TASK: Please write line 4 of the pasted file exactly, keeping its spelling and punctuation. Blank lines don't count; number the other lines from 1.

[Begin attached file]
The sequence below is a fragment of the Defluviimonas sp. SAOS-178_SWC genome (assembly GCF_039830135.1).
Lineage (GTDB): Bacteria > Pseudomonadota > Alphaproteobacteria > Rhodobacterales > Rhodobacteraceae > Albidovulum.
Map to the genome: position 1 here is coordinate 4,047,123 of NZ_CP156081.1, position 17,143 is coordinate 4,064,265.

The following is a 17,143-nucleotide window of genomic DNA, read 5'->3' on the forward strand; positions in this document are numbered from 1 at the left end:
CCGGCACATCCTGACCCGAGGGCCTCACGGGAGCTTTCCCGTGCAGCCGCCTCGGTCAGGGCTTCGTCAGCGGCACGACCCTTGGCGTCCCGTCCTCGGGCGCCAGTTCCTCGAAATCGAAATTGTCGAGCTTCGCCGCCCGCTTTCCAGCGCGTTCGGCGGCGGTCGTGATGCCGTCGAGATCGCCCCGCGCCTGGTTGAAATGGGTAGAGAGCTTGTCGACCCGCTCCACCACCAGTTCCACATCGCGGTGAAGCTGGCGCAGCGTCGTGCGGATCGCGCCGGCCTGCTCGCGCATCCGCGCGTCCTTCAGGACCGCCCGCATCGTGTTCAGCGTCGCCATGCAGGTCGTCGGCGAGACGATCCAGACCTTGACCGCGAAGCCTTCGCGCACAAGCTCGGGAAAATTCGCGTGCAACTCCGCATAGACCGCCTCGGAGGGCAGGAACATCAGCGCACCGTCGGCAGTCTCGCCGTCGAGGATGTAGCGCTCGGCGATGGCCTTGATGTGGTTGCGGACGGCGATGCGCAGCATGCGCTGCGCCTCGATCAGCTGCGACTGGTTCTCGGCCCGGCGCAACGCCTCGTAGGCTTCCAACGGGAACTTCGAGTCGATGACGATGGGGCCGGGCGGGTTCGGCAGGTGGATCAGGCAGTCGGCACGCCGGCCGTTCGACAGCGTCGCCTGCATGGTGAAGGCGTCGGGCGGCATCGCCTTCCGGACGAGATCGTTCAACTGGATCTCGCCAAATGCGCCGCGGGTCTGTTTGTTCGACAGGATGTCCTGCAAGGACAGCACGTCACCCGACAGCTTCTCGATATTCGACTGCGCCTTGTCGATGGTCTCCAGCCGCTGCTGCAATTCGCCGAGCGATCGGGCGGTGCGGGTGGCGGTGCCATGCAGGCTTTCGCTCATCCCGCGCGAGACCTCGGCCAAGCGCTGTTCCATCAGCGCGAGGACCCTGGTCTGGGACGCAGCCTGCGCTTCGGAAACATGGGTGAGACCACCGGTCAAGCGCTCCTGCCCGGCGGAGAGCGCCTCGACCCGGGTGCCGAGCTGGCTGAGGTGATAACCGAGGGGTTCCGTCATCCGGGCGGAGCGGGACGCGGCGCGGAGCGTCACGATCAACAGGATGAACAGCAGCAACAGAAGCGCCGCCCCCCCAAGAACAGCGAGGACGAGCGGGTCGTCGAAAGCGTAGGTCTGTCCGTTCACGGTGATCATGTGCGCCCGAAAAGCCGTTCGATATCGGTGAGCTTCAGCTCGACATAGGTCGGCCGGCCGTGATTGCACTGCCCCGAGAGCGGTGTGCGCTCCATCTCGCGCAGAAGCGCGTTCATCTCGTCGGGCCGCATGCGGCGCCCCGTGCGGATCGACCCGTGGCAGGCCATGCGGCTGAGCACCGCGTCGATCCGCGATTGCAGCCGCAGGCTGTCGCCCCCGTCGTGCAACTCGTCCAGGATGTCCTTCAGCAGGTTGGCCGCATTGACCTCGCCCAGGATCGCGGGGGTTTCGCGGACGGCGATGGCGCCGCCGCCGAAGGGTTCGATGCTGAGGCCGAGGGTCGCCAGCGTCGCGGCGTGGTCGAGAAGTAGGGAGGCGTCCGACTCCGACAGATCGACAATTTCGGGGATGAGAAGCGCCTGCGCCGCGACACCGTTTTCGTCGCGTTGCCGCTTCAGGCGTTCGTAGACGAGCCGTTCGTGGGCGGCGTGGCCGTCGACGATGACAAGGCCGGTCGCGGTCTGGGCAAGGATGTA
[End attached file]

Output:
The following is a 17,143-nucleotide window of genomic DNA, read 5'->3' on the forward strand; positions in this document are numbered from 1 at the left end: